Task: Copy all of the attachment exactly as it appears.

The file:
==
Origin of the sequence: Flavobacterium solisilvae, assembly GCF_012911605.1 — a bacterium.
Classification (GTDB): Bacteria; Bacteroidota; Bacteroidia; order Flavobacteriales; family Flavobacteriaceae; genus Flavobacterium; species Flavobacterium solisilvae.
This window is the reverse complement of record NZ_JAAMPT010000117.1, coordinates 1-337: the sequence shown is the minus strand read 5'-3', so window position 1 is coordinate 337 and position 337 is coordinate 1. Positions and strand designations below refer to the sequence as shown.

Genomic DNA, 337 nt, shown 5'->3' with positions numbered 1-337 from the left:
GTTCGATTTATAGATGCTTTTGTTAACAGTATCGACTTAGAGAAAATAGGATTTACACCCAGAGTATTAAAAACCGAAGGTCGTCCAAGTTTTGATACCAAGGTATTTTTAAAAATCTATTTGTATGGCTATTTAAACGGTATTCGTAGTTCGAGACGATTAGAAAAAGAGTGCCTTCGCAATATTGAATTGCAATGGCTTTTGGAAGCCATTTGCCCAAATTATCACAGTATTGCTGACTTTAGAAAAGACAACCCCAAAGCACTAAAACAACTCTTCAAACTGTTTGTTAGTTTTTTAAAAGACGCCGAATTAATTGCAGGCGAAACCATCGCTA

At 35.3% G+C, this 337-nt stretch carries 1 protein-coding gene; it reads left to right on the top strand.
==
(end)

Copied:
Origin of the sequence: Flavobacterium solisilvae, assembly GCF_012911605.1 — a bacterium.
Classification (GTDB): Bacteria; Bacteroidota; Bacteroidia; order Flavobacteriales; family Flavobacteriaceae; genus Flavobacterium; species Flavobacterium solisilvae.
This window is the reverse complement of record NZ_JAAMPT010000117.1, coordinates 1-337: the sequence shown is the minus strand read 5'-3', so window position 1 is coordinate 337 and position 337 is coordinate 1. Positions and strand designations below refer to the sequence as shown.

Genomic DNA, 337 nt, shown 5'->3' with positions numbered 1-337 from the left:
GTTCGATTTATAGATGCTTTTGTTAACAGTATCGACTTAGAGAAAATAGGATTTACACCCAGAGTATTAAAAACCGAAGGTCGTCCAAGTTTTGATACCAAGGTATTTTTAAAAATCTATTTGTATGGCTATTTAAACGGTATTCGTAGTTCGAGACGATTAGAAAAAGAGTGCCTTCGCAATATTGAATTGCAATGGCTTTTGGAAGCCATTTGCCCAAATTATCACAGTATTGCTGACTTTAGAAAAGACAACCCCAAAGCACTAAAACAACTCTTCAAACTGTTTGTTAGTTTTTTAAAAGACGCCGAATTAATTGCAGGCGAAACCATCGCTA

At 35.3% G+C, this 337-nt stretch carries 1 protein-coding gene; it reads left to right on the top strand.